ORIGINAL REPORTING: What The Texas Power System Needs
'A terrible idea': Texas legislators fight over renewables' role in power crisis, aiming to avert a repeat; Texans may face future freezes if lawmakers blame renewables and fail to set winterization standards and create market-based reliability protections.
Herman K. Trabish, May 17, 2021 (Utility Dive)
Editor’s note: The legendary Texas attachment to its power system independence and Old Energy, as detailed here, has not remitted and is likely to be at the core of future events similar to the one described in this story.
In efforts to prevent a repeat of the February disaster that left millions without electricity, Texas policymakers continue to disagree over the cause and appropriate mitigation efforts. The blackouts from the storm led to spikes in power prices and the deaths of at least 151 people.
Republican leadership was quick to criticize renewables for the role they played in the blackouts, with Gov. Greg Abbott, R, claiming on national television that renewables caused the outages. They "cannot be dispatched" by the Electric Reliability Council of Texas (ERCOT) and therefore "cannot be relied upon," said state Sen. Kelly Hancock, R, who chairs the Senate Business and Commerce committee. Hancock sponsored Senate Bill (SB) 1278, which would impose reliability costs on "intermittent generation."
But the grid operator's post-event data showed Texas renewables over-performed winter forecasts by 6.34 GW while natural gas underperformed by 15.8 GW, according to an assessment of ERCOT data by economics professor Peter Cramton, who resigned from his position as independent director of ERCOT's board after the grid failure.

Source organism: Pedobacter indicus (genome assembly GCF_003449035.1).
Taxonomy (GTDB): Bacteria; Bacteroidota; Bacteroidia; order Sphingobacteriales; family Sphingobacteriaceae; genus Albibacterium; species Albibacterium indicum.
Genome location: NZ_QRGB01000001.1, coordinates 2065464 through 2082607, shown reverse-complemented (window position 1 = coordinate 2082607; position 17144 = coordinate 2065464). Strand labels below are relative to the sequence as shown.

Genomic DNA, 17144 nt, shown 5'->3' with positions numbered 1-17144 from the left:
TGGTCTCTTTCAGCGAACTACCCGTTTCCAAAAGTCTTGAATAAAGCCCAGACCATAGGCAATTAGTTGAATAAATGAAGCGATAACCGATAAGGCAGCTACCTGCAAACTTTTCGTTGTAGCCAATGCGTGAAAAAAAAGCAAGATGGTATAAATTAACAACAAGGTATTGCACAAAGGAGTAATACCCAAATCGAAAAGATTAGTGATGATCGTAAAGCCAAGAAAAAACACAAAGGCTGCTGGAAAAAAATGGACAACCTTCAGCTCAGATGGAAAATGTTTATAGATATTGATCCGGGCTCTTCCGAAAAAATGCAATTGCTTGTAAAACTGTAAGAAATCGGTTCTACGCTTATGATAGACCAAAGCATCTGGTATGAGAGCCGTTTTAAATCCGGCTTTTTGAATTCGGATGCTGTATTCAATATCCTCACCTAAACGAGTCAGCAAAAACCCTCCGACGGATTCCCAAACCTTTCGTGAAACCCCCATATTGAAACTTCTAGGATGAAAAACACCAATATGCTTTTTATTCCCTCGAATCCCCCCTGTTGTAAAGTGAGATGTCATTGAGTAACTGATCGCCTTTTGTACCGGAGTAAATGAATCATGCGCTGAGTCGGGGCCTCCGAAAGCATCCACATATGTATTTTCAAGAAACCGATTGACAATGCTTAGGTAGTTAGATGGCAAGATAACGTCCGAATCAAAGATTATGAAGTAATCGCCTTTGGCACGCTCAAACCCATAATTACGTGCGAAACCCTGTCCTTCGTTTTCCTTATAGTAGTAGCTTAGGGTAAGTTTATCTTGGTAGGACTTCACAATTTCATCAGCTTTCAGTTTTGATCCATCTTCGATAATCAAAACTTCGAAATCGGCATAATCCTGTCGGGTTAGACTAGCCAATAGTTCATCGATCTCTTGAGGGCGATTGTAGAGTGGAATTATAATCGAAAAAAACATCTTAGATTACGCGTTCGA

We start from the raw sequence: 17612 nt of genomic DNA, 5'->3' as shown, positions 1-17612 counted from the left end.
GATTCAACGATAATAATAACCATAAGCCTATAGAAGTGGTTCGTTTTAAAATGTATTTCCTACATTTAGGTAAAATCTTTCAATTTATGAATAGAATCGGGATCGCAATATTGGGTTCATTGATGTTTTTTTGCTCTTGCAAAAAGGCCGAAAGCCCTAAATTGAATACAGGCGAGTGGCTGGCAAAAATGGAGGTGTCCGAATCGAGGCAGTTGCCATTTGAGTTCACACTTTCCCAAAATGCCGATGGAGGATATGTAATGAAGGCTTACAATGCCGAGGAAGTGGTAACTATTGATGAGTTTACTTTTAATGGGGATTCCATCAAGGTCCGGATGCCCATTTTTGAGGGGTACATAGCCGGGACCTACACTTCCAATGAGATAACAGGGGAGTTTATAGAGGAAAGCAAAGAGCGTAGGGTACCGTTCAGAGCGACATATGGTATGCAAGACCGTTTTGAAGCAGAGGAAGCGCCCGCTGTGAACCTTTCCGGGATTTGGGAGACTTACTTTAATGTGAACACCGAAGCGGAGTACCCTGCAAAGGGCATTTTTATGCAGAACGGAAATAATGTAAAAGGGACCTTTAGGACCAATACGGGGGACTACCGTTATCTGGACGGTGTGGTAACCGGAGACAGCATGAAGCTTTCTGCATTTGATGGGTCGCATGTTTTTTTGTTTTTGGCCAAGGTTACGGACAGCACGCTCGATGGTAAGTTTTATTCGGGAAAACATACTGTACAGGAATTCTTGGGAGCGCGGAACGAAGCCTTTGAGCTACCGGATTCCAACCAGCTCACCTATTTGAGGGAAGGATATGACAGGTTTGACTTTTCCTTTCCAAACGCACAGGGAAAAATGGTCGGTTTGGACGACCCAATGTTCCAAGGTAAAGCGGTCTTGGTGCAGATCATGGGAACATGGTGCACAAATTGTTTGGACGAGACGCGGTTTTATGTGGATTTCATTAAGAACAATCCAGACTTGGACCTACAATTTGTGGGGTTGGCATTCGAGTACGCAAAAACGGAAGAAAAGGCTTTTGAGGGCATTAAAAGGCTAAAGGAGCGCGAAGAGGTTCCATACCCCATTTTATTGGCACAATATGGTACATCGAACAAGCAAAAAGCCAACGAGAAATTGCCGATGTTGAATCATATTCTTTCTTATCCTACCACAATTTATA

"There is no reason to attack renewables with costs for reliability that subsidize fossil fuels," Cramton said. "But we cannot accept this critical infrastructure failure. Regulators must reform the natural gas system and design reliability into the transitioning Texas electricity market."
The many bills addressing power system weatherization and ERCOT's revenue shortfall divide Texas energy analysts and policymakers like Cramton and Sen. Hancock. There is little disagreement, however, over skepticism of the $8.3 billion proposal by Warren Buffett's Berkshire Hathaway Energy (BHE) to operate emergency natural gas generation outside Texas's deregulated power market rules.
But beyond punishing specific resources and undoing deregulation, there are available and affordable solutions for reliable electricity service, many in the debate said. For example, a flurry of legislation in the state legislative session ending May 31 proposed solutions that would better weatherize the power grid, improve reliability requirements and resolve power providers' $2.9 billion debt to ERCOT… click here for more